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Why Scream 5 Is at Its Best When It’s a Straight-Up Melodrama

Scream introduces some surprisingly dramatic beats to the franchise, and they’re some of the film’s best moments.

WARNING: The following contains spoilers for Scream, now playing in theaters.

The Scream franchise is known for its bloody kills and snarky tone, targeting the genre trappings that it still utilizes. It’s never been super committed to character drama, instead preferring a snarky and defiant tone. But that’s not quite the case in the latest entry in the series.

The surprising dramatic beats that play out in Scream’s second act are surprisingly effective for a movie that largely eschews character development like this. It’s just a shame the rest of the film’s characters couldn’t get as much development.

RELATED: Every Franchise Character Returning In Scream 2022

Amidst the meta-commentary about modern horror films, slasher-style jumpscares and angsty teenage comedy, Scream actually ends up featuring two distinctly dramatic storylines. Sam (Melissa Barrera) is the nominal lead character of the film, dealing with her family issues across the course of the film. Secretly the daughter of Billy Loomis — one of the killers from the first Scream — Sam left her family after inadvertently revealing that truth to her father. Returning home after years only when she discovers that her sister Tara (Jenna Ortega) had been attacked, Sam is forced to reveal the truth in a surprisingly tense and heartbreaking scene. The sisterly relationship is quickly developed and then broken down, with Tara tearfully ordering her sister out of the room. It’s melodramatic but well-acted and well-written melodrama.

Similarly, the return of characters from the franchises’ history ends up impacting the returning survivors of the original films. Dewey (David Arquette) is the only one still living in town, even though he’s been forced out of the police force. Sydney (Neve Campbell) has found happiness with her family, and Gale (Courtney Cox) has become a national television talk show host. At some point off-screen, Gale and Dewey had a falling out and ended their relationship. Despite this, it’s clear that both characters still greatly care for each other. Gale eventually arrives in town and confronts Dewey, with the pair bitterly recalling their failed relationship and mourning the end of their romance. Although they make peace and affirm how much they care for each other, they end up never speaking again — and Dewey is killed soon after.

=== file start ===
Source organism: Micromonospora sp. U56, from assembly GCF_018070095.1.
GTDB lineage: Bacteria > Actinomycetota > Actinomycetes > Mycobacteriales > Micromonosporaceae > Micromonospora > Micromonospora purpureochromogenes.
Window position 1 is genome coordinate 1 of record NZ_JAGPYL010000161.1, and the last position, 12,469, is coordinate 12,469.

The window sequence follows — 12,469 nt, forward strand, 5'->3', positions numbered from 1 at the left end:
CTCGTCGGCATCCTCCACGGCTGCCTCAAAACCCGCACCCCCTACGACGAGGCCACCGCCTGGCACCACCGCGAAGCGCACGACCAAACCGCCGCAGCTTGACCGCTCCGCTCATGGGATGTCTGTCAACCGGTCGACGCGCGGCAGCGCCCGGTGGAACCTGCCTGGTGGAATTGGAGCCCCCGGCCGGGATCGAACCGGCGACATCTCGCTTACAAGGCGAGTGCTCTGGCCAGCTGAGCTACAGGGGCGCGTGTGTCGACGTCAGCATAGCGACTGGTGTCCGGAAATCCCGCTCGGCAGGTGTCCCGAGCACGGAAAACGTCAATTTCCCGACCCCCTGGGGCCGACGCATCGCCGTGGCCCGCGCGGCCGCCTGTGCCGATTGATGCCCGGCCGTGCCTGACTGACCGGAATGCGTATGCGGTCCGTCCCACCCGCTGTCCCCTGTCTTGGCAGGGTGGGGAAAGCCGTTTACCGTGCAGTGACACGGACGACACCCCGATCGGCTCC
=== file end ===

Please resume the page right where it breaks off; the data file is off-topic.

RELATED: REVIEW: Scream Brings Bloody Joy Back to the Slasher Genre

Neve Campbell and Courteney Cox in Scream (2022)

The scene is one of the best moments in Scream, with Cox and Arquette’s acting elevating it and adding to the bittersweet nature of the sequence. The pair were married in real life before they eventually divorced but remained professional collaborators and friends. That real-world context gives the conversation an additional edge that both actors mine to great effect. It’s a scene that pulls at the heartstrings even removed from the rest of the series and is a strong tragic moment for longtime fans. Both scenes effectively work unmoored from the rest of the film, adopting a more dramatic tone that the joke and slaughter-heavy rest of the film never quite reaches again.

It’s particularly odd because the Scream films, while always full of talented actors, never leaned as hard into genuine pathos as the latest entry. The emotional beats come out of nowhere and work as their own personal little dramas amidst all the blood-shed. It’s a bizarre but effective bit of filmmaking in the otherwise straightforward horror movie. In fact, it goes a long way towards making those characters increasingly likable, giving the third act actual stakes. That attention to character is lacking with much of the rest of the film, with most of the teens being forgettable archetypes and the ultimate killers having interesting motivation but lacking genuine character. The best scenes in Scream have nothing to do with horror, but they do present a surprisingly human element to the proceeding.

To see the dramatic beats strengthen the film, Scream is now playing in theaters.

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